Edinburgh council elections: Labour accused of hypocrisy over compensation call for traders hit by roadworks

A Labour candidate has been accused of "rank hypocrisy" in calling for compensation for traders hit by roadworks outside their shops when Labour councillors voted against such a proposal less than two weeks ago.

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Richard Parker, who is standing for the party in Corstorphine/Murrayfield in the May 5 council elections, has launched a petition for the council to reverse its decision and give financial help to the Roseburn traders who say they have lost up to 70 per cent of their business because of the roadworks for the cross-city cycle route, the City Centre West to East Link (CCWEL).

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But the Tories and Lib Dems were quick to point out all the Labour councillors had voted against a compensation scheme at the full council meeting on March 17 despite hearing pleas direct from some of the affected shopkeepers.

Corstorphine/Murrayfield Tory councillor Scott Douglas, who put forward the motion calling for compensation said: “This is rank hypocrisy from the Labour Party. Just days after voting against giving compensation to traders in Roseburn, their candidate is claiming they’re in support of it.

“They had their chance to save these businesses, but instead voted with their SNP chums to deny them any meaningful help. Thankfully those in Murrayfield & Corstorphine won’t be fooled by such blatant political gamesmanship.”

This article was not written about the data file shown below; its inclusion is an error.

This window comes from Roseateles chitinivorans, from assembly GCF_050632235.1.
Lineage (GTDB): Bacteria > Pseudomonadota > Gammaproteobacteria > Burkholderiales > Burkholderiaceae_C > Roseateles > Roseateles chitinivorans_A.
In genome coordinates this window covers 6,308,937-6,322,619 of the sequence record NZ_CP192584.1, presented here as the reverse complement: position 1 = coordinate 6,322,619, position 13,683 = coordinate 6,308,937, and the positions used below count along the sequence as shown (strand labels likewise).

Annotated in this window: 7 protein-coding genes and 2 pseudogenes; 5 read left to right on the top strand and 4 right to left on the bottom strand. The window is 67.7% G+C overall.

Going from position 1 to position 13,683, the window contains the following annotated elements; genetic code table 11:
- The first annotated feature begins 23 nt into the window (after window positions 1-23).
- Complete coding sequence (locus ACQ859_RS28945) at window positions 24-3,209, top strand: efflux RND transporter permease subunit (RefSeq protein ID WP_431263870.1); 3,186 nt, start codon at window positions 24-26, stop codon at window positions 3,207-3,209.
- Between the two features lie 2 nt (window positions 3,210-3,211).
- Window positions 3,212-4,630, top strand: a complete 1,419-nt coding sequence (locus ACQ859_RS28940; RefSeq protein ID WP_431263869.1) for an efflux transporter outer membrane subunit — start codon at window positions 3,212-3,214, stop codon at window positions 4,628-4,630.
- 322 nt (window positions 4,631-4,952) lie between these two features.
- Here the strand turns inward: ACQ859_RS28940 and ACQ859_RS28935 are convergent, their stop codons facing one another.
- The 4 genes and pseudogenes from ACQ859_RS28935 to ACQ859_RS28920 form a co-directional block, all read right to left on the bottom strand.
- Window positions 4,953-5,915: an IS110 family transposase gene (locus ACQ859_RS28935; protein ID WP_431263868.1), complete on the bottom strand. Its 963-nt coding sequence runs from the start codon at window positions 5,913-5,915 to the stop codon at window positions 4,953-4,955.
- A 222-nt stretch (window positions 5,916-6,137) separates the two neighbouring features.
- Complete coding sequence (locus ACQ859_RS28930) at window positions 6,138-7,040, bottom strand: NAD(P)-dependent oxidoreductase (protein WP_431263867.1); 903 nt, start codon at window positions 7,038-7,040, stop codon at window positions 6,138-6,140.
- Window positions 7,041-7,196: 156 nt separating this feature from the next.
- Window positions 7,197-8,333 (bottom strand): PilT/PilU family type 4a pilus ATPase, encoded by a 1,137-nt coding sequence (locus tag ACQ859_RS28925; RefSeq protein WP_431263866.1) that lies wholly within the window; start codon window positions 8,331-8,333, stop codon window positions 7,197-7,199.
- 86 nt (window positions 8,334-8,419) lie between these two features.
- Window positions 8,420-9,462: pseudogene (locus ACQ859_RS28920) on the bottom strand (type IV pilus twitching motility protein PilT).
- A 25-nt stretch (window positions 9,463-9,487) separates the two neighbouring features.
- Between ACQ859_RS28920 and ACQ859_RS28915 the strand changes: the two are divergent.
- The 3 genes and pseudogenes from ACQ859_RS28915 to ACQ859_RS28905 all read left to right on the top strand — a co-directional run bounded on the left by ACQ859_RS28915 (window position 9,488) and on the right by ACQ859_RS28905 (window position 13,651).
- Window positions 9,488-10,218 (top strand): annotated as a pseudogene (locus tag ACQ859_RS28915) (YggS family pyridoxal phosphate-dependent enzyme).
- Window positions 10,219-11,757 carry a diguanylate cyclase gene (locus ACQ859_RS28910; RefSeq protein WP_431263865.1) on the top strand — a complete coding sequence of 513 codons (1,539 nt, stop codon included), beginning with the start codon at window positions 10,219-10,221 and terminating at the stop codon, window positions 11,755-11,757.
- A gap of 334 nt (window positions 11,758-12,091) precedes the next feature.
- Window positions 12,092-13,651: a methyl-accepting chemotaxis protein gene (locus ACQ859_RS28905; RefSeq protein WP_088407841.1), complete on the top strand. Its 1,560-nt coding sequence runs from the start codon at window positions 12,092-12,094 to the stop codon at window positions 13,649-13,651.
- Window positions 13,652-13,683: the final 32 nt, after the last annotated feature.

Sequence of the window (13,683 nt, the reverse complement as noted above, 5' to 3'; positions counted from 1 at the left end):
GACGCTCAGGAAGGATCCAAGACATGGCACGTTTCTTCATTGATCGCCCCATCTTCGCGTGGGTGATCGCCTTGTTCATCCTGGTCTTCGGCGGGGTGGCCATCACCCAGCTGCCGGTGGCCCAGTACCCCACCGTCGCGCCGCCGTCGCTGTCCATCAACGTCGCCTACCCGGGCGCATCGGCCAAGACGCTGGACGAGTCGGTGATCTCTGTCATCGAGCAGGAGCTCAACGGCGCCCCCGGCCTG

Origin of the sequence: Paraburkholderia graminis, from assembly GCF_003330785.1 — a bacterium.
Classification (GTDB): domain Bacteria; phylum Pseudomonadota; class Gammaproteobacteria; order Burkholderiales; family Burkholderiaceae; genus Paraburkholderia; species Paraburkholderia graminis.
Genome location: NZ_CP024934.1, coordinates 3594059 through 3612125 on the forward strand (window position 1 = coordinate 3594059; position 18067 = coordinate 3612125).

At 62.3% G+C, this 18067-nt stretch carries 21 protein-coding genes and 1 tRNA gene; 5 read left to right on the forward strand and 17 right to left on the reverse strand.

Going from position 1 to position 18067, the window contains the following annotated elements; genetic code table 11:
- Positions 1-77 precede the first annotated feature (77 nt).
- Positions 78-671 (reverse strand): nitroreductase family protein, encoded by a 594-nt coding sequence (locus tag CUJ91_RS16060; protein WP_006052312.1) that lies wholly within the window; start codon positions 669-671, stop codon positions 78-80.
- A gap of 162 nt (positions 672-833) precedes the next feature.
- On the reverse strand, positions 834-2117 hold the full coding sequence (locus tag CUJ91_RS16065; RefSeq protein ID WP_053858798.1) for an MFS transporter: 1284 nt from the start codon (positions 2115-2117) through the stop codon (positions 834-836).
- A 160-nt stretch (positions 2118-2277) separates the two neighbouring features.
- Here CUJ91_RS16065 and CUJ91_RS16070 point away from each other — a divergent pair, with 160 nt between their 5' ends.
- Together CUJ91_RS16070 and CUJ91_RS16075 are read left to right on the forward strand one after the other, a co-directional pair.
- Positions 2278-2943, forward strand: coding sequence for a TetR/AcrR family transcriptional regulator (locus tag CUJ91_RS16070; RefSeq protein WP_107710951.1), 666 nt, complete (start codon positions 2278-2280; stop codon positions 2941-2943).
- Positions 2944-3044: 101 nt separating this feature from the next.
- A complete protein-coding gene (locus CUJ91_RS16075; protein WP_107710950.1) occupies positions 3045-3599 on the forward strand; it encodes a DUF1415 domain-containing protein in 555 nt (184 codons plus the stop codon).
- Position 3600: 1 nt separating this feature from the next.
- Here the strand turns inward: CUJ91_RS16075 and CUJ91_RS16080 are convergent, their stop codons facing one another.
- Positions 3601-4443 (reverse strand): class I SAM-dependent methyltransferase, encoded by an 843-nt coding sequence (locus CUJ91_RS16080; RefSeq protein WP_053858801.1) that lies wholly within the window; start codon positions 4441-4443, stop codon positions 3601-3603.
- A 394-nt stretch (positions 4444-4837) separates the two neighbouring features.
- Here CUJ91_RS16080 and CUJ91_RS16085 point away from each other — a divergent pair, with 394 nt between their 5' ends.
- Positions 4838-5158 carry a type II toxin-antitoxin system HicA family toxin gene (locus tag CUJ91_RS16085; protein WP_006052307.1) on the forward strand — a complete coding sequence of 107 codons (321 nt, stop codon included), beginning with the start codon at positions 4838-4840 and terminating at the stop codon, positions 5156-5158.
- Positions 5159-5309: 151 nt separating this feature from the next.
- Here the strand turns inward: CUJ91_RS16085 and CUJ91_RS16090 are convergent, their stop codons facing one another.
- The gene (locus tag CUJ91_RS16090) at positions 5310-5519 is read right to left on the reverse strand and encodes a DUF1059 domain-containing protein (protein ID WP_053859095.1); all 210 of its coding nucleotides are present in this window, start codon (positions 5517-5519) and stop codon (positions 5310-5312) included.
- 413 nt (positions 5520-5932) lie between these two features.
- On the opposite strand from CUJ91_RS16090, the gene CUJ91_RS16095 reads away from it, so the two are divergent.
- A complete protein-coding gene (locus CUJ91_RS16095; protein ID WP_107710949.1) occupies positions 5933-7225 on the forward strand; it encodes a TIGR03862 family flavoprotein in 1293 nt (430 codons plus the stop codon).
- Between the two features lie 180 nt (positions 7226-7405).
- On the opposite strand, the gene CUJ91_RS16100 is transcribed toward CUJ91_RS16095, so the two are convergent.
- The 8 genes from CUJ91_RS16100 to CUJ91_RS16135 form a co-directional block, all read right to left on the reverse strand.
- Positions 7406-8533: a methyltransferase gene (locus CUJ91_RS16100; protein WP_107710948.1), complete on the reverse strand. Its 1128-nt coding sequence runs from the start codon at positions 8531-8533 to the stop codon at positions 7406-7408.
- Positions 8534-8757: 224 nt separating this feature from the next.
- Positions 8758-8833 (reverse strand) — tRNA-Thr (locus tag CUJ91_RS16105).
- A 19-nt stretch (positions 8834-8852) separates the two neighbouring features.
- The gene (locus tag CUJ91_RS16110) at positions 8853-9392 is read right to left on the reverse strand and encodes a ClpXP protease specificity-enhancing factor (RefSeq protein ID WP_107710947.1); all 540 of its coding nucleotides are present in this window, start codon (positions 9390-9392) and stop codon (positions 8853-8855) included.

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Lib Dem councillor Kevin Lang said it was only the Conservatives and the Lib Dems who voted in favour of a compensation scheme while the SNP, Labour and the Greens had voted against it and defeated it.

“This is rank hypocrisy and political opportunism from the Labour party. To be running a petition calling for something that less than two weeks ago their party voted to block is disgraceful, given the seriousness of the issue.

The traders in Roseburn Terrace say they have lost business because of the roadworks

“The traders came and made a heartfelt plea for the council to do more and yet every Labour councillor ignored those requests and voted to block a compensation scheme for these traders.”

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Mr Parker said the cycle link had been supported by all political parties on the council and would provide a wonderful space for businesses and the community, but it was imperative that traders were able to survive until its completion.

“When work started, earlier than the traders were previously told, and after speaking to both traders and residents, I knew I had to do something. Their dismay and reasoning for why they need a modest support scheme to stay in business, until completion of the works in December, convinced me. I agreed with them and took action.

“The existing Labour councillors supported an opportunity open for further engagement with local business; our manifesto commits us to a strong focus on the recovery of the local economy – how could I not act on the residents’ concerns with such a mandate?

“While I’m taking action, the Liberal Democrats and Conservatives are sniping on social media and crying foul. One of the few establishments to close in Roseburn is the Tory office, let’s support the traders and make sure they stay in business until the end of the works.”

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